Performance was disappointing, and the turbine tender was removed in 1937.
Giuseppe Belluzzo of Italy designed a number of experimental turbine locomotives. None were ever tested on main lines. His first was a small locomotive with four wheels, each fitted with its own small turbine. Reverse movement was accomplished by feeding steam into the turbines via a backwards-facing inlet. Steam turbines are designed to rotate in only one direction, making this method very inefficient. No one else appears to have attempted it.
Belluzzo contributed to the design of a 2-8-2 locomotive built by Ernesto Breda in 1931. It used four turbines in a multiple expansion arrangement. Belluzzo's US patent from that period shows the turbine driving a jackshaft through a gearbox in front of the locomotive's drivers.
Swedish engineer Fredrik Ljungström designed a number of steam turbine locomotives, some of which were highly successful. His first attempt in 1921 was a rather odd-looking machine. Its three driving axles were located under the tender, and the cab and boiler sat on unpowered wheels. As a result, only a small portion of the locomotive's weight contributed to traction. In the mid-1920s, Ljungström filed a patent on a quill drive for a steam turbine locomotive.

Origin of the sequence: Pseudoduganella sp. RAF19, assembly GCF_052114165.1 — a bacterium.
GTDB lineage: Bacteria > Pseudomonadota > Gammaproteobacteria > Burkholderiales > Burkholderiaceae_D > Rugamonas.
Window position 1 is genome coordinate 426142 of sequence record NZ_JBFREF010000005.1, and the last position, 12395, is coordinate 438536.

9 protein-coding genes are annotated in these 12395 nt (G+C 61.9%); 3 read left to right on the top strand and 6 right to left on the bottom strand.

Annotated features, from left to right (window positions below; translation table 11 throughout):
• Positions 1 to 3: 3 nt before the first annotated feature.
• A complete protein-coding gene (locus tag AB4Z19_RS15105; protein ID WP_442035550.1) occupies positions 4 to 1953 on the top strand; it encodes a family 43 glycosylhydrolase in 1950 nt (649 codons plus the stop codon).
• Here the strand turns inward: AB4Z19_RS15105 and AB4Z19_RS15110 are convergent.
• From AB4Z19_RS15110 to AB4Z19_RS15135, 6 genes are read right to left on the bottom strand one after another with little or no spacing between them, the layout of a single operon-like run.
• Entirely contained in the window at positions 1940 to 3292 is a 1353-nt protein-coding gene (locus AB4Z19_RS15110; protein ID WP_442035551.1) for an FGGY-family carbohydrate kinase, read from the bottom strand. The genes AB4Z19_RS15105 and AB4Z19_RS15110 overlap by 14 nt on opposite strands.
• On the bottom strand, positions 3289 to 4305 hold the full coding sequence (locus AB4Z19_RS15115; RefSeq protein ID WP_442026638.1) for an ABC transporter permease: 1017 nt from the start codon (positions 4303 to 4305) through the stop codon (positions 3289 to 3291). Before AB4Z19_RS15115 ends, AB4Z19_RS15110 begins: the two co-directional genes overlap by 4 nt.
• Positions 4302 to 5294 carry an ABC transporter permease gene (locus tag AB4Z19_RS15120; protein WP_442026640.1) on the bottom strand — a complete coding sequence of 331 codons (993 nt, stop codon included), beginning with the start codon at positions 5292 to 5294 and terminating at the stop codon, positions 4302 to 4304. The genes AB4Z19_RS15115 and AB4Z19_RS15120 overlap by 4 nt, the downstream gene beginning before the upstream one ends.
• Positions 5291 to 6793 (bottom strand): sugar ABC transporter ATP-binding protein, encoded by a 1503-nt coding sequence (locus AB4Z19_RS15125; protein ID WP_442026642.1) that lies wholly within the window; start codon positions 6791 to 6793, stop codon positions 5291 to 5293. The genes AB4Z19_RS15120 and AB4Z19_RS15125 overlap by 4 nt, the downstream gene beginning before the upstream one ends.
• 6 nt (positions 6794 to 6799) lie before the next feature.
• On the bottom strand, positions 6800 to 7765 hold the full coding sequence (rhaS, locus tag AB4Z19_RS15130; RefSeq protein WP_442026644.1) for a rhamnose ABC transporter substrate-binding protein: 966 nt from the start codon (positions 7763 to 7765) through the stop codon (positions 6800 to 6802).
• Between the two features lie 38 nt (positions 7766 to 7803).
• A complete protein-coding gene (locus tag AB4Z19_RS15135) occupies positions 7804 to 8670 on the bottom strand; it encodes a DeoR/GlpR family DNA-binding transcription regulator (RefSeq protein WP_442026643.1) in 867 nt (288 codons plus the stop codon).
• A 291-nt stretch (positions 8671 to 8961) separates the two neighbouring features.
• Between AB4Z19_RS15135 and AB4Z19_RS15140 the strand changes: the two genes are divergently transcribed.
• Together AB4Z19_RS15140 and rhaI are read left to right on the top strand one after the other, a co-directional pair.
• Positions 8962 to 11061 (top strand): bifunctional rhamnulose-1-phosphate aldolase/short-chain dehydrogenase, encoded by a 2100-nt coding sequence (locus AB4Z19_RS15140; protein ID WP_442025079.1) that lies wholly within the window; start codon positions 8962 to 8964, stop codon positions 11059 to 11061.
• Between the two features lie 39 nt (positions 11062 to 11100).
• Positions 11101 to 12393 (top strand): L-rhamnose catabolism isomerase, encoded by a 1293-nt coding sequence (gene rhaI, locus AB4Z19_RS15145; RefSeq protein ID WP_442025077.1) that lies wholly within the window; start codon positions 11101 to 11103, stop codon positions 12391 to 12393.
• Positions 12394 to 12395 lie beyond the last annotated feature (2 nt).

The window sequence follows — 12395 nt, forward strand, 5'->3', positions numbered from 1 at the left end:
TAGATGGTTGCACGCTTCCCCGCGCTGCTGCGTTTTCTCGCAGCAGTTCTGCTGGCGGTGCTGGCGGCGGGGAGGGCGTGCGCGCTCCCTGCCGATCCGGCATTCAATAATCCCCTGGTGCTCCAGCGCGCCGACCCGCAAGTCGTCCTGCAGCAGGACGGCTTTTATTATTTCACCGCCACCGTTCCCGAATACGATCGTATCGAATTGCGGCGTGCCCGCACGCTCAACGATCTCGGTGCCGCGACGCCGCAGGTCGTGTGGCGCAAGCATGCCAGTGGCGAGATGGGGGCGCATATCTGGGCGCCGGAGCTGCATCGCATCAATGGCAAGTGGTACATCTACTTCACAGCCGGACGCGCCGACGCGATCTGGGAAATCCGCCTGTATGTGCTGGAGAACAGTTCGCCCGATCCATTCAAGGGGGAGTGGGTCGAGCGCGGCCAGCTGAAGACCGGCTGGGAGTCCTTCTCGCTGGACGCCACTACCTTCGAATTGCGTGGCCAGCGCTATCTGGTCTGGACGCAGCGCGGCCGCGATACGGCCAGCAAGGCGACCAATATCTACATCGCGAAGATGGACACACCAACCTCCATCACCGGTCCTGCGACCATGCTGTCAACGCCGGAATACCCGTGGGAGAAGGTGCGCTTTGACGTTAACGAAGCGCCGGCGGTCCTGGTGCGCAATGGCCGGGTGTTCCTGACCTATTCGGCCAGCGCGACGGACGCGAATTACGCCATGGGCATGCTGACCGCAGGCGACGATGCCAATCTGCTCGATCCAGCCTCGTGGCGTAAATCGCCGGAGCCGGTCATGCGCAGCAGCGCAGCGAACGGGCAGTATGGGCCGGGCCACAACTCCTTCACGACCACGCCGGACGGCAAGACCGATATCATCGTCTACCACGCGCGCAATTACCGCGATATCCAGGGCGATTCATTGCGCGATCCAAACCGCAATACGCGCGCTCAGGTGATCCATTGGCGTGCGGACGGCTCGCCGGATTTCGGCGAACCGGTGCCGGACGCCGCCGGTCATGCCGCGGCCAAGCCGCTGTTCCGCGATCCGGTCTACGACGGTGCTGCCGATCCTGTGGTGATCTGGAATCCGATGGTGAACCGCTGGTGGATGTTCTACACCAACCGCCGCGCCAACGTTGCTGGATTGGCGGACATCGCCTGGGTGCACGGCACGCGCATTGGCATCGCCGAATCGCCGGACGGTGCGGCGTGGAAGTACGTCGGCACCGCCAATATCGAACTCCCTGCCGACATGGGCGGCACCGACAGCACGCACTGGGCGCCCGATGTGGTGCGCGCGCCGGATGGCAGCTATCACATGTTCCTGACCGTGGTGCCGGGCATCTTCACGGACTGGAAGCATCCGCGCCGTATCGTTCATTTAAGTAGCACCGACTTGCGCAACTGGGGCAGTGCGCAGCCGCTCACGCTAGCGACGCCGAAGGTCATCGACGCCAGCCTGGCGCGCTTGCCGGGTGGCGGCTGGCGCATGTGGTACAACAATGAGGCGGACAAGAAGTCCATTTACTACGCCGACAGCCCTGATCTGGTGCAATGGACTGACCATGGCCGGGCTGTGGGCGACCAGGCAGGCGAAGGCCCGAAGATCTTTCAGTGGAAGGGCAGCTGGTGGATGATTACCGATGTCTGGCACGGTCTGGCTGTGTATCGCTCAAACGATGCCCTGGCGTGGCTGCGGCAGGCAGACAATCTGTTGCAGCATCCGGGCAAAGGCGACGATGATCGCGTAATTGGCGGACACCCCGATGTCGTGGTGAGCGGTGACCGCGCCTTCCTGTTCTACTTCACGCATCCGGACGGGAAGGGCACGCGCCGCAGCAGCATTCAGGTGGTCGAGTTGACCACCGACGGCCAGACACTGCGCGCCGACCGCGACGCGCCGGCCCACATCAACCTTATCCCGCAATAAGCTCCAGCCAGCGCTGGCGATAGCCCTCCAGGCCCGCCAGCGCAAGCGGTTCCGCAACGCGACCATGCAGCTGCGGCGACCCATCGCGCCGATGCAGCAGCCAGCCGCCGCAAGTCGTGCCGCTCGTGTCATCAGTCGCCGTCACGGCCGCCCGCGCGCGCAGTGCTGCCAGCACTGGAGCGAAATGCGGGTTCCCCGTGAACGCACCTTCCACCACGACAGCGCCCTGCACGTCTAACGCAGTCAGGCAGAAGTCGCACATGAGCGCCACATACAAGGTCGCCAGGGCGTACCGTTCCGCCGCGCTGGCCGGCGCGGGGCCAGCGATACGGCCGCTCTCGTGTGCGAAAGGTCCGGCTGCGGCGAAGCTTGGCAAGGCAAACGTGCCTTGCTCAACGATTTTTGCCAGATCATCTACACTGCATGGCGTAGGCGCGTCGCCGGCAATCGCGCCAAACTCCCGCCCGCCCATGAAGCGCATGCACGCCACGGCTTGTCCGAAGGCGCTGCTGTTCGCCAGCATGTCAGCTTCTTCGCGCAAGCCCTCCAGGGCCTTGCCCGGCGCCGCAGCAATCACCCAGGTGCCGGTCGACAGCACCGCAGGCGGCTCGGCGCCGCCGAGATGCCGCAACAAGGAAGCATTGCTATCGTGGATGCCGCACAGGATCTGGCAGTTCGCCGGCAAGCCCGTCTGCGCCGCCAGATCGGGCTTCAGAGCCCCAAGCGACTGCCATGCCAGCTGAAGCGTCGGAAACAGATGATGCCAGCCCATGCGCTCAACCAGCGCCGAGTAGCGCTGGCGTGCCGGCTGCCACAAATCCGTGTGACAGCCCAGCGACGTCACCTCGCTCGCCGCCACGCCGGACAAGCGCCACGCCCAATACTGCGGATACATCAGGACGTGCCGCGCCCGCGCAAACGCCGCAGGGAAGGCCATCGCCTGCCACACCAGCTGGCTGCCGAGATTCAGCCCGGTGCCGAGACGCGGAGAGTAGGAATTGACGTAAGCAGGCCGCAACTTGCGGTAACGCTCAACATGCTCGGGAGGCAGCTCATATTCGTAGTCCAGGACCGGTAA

The second design was a 2-8-0 similar to a successful freight design. Built in 1930 and 1936 by Nydqvist & Holm AB, these locomotives replaced conventional ones on the Grängesberg-Oxelösund Railway. No condenser was fitted, as its complexity outweighed its thermodynamic advantages. The wheels were driven by a jackshaft. These engines were not retired until the 1950s when the line was electrified. Three engines of this type were built, all three of which have been preserved. These can currently be seen in Grängesberg, Sweden, two (71 and 73) being owned by the Grängesbergbanornas Järnvägsmuseum (GBBJ) and the third (72) by the Swedish National Railway Museum.
The Swiss firm Zoelly built a turbine locomotive in 1919. It was a 4-6-0 locomotive fitted with a condenser. It was fitted with a cold-air blower feeding into the firebox grate rather than a suction fan in the smokebox. This avoided the complexity of building a fan that could withstand hot, corrosive gases, but introduced a new problem. The firebox was at positive pressure, and hot gases and cinders could be blown out the firebox doors if they were opened while the blower was operating. This potentially dangerous arrangement was eventually replaced with a smokebox fan.